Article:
Frequently asked questions about EPI and its underlying conditions and surgical procedures
EPI is a condition that affects your pancreas. Your pancreas makes enzymes, which help break down food so that your body can absorb nutrients. If you have EPI, your pancreas does not make enough enzymes to properly break down food.
Underlying conditions and surgical procedures that may cause EPI include cystic fibrosis, chronic pancreatitis, pancreatectomy, and pancreatic cancer. Other conditions and surgical procedures in which EPI has been reported include acute pancreatitis, Crohn’s disease, celiac disease, type 1 diabetes, and gastrointestinal surgery.
The signs and symptoms of EPI include diarrhea, gas, bloating, stomach pain, unexplained weight loss, and oily, foul-smelling stools (steatorrhea). If you have EPI, you may experience one, some, or all of these symptoms. It’s important to tell your doctor if you have any of these symptoms and let them know about your medical history because EPI is due to an underlying condition or surgical procedure. Only your doctor can determine if EPI is the cause of your symptoms.
Learn more about EPI symptoms.
Because EPI affects your body’s ability to break down food, it may prevent you from absorbing enough nutrients, resulting in serious complications, such as malnutrition. That’s why it’s important to talk to your doctor if you think you might have EPI. If your doctor diagnoses you with EPI and prescribes a treatment, it’s important to continue taking it exactly as your doctor tells you.
Pancreatic enzyme replacement therapies (PERTs) are the standard of care for EPI. PERTs replace digestive enzymes that your body may be missing. Because PERTs help you digest food, they need to be taken every time you eat—with every meal and snack.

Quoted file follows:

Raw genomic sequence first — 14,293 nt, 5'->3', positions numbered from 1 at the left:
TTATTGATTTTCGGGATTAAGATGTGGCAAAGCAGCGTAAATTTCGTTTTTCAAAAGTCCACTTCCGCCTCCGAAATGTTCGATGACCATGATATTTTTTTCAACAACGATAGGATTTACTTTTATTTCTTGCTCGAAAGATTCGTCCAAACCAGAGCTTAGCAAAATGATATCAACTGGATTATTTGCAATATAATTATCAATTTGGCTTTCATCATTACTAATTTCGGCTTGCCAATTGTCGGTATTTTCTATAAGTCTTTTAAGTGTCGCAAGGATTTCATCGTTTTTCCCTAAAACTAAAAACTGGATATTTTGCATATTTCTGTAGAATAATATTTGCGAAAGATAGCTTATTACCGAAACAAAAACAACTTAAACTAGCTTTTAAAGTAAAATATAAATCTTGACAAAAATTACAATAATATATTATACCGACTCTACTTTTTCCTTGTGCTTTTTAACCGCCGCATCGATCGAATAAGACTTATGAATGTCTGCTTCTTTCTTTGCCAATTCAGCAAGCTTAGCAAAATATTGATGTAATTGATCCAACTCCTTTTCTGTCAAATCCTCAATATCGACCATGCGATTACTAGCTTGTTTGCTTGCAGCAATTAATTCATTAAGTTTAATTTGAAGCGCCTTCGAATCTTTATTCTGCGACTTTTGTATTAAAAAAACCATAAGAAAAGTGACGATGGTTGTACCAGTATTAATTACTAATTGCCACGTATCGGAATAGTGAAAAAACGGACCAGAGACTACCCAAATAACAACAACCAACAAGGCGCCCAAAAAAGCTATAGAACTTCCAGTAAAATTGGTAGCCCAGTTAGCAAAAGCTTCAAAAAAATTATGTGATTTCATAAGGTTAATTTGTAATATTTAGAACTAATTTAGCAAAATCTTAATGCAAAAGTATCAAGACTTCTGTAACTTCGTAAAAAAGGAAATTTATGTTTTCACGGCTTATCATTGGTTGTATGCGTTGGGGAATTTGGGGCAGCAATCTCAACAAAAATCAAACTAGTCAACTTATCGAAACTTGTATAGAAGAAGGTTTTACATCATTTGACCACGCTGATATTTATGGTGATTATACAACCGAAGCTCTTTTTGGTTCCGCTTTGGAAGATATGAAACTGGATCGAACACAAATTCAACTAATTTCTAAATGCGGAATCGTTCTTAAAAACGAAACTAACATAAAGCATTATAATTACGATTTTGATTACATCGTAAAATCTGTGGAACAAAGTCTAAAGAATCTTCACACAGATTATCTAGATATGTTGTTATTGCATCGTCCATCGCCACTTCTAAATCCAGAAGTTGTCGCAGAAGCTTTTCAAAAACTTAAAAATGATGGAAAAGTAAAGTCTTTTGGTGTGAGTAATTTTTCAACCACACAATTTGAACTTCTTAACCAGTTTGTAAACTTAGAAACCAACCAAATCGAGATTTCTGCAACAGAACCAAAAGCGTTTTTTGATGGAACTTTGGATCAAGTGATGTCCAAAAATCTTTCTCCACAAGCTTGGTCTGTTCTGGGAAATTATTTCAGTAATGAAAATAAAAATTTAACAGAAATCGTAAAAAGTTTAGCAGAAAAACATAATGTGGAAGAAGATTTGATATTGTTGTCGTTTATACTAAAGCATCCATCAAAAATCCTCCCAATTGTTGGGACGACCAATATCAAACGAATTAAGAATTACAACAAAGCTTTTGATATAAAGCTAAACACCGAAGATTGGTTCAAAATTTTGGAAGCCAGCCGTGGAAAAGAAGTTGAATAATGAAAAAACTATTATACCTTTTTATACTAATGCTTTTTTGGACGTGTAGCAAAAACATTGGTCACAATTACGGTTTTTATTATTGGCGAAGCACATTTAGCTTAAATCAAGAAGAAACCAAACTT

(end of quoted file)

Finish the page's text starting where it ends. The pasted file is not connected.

Pancreatectomy is a general term for the surgical removal of the pancreas; a pancreatectomy may be total or partial, depending on the condition. If you have had a partial pancreatectomy, you may develop EPI. If you have had a complete pancreatectomy, you will very likely develop EPI.
CP is inflammation of the pancreas that does not heal or improve; instead, it gets worse over time and may lead to permanent damage. Many patients with CP also have EPI because the pancreas becomes so damaged that it can no longer make enough enzymes for normal digestion. CP is the most common cause of EPI.
CF is a genetic disease that causes the body to produce thick, sticky mucus. This mucus clogs the lungs and leads to lung infections. The mucus also affects the digestive system by clogging the pancreas. Most people with CF also have EPI.
Frequently asked questions about CREON
CREON is a prescription medicine used to treat EPI (exocrine pancreatic insufficiency), a condition that prevents people from digesting food normally because their pancreas does not make enough enzymes due to cystic fibrosis, chronic pancreatitis (swelling of the pancreas that lasts a long time), pancreatectomy (removal of some or all of the pancreas), or other conditions.
CREON does not cure EPI, but it can help replace the digestive enzymes that your pancreas no longer makes. These enzymes help break down fats, proteins, and carbohydrates in food.
CREON contains 3 digestive enzymes:
- Lipase — breaks down fats
- Protease — breaks down proteins
- Amylase — breaks down carbohydrates (sugars)
Your doctor will prescribe a specific CREON dose based on things like your body weight and diet. CREON comes in 5 different dosing strengths: 3,000, 6,000, 12,000, 24,000, and 36,000. Don't be alarmed by these high dosing strength numbers. A healthy pancreas actually releases on average 720,000 lipase units during every meal. Your doctor will determine the dosing strength that best fits your needs. The CREON dose your doctor prescribes should always be taken with food. When eating snacks, you typically need half the dose used for meals.